Breaking Glass Ceilings can Lead to a Broken Heart | Shannon Katschilo
Passionate about Employee Recognition | Achievers | North America
Breaking Glass Ceilings can Lead to a Broken Heart
“Mommy, don’t be upset, but I want daddy in the room when I wake up, not you.”
That’s what my five year old daughter told me after finding out she could only have one parent in the hospital room after her tonsils were removed. Although I grinned and replied, “Of course honey,” I shattered into a million pieces. I took this snub as a result of my focus on my career. I spent the next week beating myself up, doubting all of the time I spent away at work and asking myself if maybe I had “Leaned In” too far.
Truth be known, and this is not easy to type but, if I had to choose to spend 40 hours at work or 40 hours at home with my kids, I would chose work. I have always firmly believed that being true to who you are, accepting your flaws, and being honest about what makes you happy, is by far the best thing you can do for your children. For our family, this has meant that we don’t hold traditional parenting roles. I have always been proud that my husband and I shared domestic duties equally, however, I was suddenly ashamed that we also equally shared their love.
At day 7 of my pity party, I finally resolved that my daughter choosing comfort in my husband over me didn’t make me a bad mom – in fact, it made perfect sense. My husband has always been the parent that puts our daughters to bed, first to their bedside when they wake up in the middle of the night, and is generally the parent that provides comfort. My days are long, I travel a lot for work, and since the girls were little it has made more sense for my husband to be the primary “care” giver.
Now, give my girls a choice on who they would rather bake cupcakes, have a Beyonce dance-off or go clothes shopping with, and they would choose their mom – hands down.
“I do not believe fathers love their children any less than mothers do, but men do seem more likely to choose their job at a cost to their family, while women seem more likely to choose their family at a cost to their job.” – Anne-Marie Slaughter, “Why Women Still Can’t Have it All”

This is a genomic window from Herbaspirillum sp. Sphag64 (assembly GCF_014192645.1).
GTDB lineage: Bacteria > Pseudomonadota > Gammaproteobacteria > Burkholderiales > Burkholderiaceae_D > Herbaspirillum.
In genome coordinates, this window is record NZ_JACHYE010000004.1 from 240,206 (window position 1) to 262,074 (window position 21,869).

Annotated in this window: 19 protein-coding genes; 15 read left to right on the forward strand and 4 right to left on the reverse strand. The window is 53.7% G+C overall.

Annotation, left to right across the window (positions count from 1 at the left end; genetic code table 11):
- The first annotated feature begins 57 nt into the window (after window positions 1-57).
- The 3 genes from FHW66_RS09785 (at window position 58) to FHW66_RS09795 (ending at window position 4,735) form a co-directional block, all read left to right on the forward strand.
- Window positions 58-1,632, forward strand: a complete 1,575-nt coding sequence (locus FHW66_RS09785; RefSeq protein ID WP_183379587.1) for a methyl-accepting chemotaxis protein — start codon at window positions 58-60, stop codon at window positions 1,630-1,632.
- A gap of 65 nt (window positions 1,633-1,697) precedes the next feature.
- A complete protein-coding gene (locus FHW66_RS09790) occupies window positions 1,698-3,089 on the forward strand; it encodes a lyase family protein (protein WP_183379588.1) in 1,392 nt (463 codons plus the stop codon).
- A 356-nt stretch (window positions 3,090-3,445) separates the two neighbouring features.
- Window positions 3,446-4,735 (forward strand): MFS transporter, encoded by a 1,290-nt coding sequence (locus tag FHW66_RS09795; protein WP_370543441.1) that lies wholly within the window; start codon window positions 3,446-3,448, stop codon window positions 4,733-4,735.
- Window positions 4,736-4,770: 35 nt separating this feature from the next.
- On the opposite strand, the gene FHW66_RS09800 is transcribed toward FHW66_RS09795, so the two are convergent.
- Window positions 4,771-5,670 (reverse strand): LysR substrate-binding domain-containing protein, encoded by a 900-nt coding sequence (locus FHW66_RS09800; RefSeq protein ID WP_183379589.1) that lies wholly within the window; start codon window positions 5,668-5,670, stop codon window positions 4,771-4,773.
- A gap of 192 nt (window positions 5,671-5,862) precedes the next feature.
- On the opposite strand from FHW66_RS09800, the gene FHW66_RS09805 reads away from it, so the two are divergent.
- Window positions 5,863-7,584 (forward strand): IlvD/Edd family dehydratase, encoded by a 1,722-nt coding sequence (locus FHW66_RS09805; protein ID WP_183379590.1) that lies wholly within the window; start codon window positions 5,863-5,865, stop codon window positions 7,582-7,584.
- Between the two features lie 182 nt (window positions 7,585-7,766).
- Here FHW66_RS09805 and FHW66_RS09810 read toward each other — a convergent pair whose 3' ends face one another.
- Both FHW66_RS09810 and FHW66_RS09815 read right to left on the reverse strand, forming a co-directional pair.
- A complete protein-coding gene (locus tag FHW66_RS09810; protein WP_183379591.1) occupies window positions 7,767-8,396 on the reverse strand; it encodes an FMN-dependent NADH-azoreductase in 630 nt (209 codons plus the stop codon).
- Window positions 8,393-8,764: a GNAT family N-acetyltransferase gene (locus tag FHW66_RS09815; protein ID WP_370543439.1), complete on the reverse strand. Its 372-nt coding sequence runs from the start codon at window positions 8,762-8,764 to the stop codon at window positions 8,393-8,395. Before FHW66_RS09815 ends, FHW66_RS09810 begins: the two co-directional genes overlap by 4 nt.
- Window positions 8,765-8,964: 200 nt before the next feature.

As eloquently stated by Anne-Marie Slaughter, however advanced our feminist ideals may be, we as women tend to be harsher on ourselves as mothers, than our husbands do as fathers. My husband couldn’t understand why I was so upset, and I am sure if the tables were turned he wouldn’t have cared if she chose me – his sense of worthiness isn’t tied to an absurd self-inflicted level of parenting perfection.
For women, no matter how many glass ceilings you break, no matter how much of a feminist you are, if you live in our society at some level you’re coming from an assumption that women are caretakers and women should be the more nurturing parent. That is what society, and our parents, and their parents have told us. Our roles are evolving, but our generation must bear the burden of the heaping of guilt that comes with breaking away from societal norms.
If we are to be seen as equals at work, we must accept equal partnership at home.
At the end of the day, I am far from a perfect mom, and although I am still coming to terms with this, I know I am modeling a life I would want my girls to embody. I may have not been her first choice in that hospital room but I know in my heart we are raising two young girls that will grow up to believe they can become anything they want, with male and female role models that will teach them that their sex does not determine their parenting roles. And I will have to come to terms with the fact that the more glass ceilings I break, the more my heart will be broken. It will be a little easier knowing that because of mine and my husband’s example, and because society is changing, my daughters will hopefully only come across glass ceilings in actual buildings.